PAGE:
See the winning entries in the Issaquah Schools Foundation's Influence the Choice - Drug Prevention Alliance for Youth's student video contest.
Students were challenged to influence friends, parents and younger students to adopt healthy lifestyles by submitting video commercials of two minutes or less. Contestants were required to include at least one health-related fact in the videos.
- John Farrar, Matthew Mogg and Alec McKeefry, Skyline High School, "Think About It"
Category: My Choice To Be Healthy
- First Place: Nick Nielsen and Jack Humble, Skyline High School, "Find Your Outlet"
- Second Place: Bella Mishuris and Alissa Scott, Skyline High School, "My Choice To Be Healthy"
- Third Place: Brandon Kay, Eugene Tou, Alex Elevathingal, Ivan Esmeral and Trevor West, Skyline High School, "Friendship"
Category: What I Wish My Parents Knew
- First Place: Evan Minicucci, Skyline High School, “ITC”
- Second Place: Jena McJunkin and Molly Nakao, Skyline High School, “Influence The Choice 2016”
- Third Place: Grayson Cooper, Skyline High School, “Don’t Be Afraid”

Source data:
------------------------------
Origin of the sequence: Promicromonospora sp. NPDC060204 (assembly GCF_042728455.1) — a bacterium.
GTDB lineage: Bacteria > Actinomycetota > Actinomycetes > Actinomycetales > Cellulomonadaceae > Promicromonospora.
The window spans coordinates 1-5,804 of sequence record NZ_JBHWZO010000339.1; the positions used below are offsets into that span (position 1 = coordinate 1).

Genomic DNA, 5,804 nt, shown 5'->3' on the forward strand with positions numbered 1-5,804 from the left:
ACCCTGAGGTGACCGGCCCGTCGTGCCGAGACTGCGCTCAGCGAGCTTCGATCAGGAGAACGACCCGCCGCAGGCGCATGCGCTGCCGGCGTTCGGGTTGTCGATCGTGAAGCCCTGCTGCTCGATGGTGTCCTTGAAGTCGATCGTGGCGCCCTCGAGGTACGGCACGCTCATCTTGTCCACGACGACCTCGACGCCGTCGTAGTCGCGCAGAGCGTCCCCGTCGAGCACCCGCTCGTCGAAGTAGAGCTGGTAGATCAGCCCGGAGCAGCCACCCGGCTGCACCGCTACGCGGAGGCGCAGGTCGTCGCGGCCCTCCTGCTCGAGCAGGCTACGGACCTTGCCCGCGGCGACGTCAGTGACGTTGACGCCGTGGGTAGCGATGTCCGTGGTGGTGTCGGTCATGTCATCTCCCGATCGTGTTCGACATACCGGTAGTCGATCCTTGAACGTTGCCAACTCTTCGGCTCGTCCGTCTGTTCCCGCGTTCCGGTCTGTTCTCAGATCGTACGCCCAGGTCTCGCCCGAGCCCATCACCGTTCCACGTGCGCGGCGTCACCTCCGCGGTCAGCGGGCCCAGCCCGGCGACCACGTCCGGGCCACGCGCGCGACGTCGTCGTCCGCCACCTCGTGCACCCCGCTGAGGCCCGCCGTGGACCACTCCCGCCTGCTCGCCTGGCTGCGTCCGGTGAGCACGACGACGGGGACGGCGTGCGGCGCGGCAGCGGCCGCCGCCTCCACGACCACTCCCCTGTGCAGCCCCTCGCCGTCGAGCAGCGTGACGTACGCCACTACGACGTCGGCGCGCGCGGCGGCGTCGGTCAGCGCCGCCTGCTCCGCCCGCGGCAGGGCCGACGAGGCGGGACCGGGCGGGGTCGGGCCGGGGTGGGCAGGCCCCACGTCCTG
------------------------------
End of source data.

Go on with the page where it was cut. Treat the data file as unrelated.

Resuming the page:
Category: To My Younger Self
- First Place: Olga Andreeva, Issaquah High School, “Say No to Drugs, Live Your Own Life”
- Second Place: Morgan Jones, Skyline High School, “Dear Freshman Year Me”
- Third Place: Malia Nakamura and Darian Himes, Skyline High School, “Brothers and Sisters”
Category: Middle School Videos
- First Place: Enya Song, Pine Lake Middle School, “Live a Life to Remember”
- Second Place: Mansi Rivera, Pine Lake Middle School, “I Wish My Parents Would Understand”
- Third Place: Mahima Joshi, Pine Lake Middle School, “What Do I Do to Stay Healthy?”
- Fourth Place: Carah Smallwood, Issaquah Middle School, “2016 Influence the Choice”
Cash prizes for winners were provided by the Rotary Club of Issaquah, the Rotary Club of Sammamish, and the Sammamish Kiwanis Club. The contest was also supported by a $3,000 grant from the City of Issaquah Arts Commission.
“The student video contest is our signature activity,” Influence the Choice Director Pat Castillo said. “Our kids need to be armed with facts and sensible arguments about how healthy drug-free choices provide benefits throughout their lifetime. During the middle school and high school years, students increasingly rely on their peers for information and influence. The video contest empowers young people to research the facts and then talk to each other about this important issue in their lives.”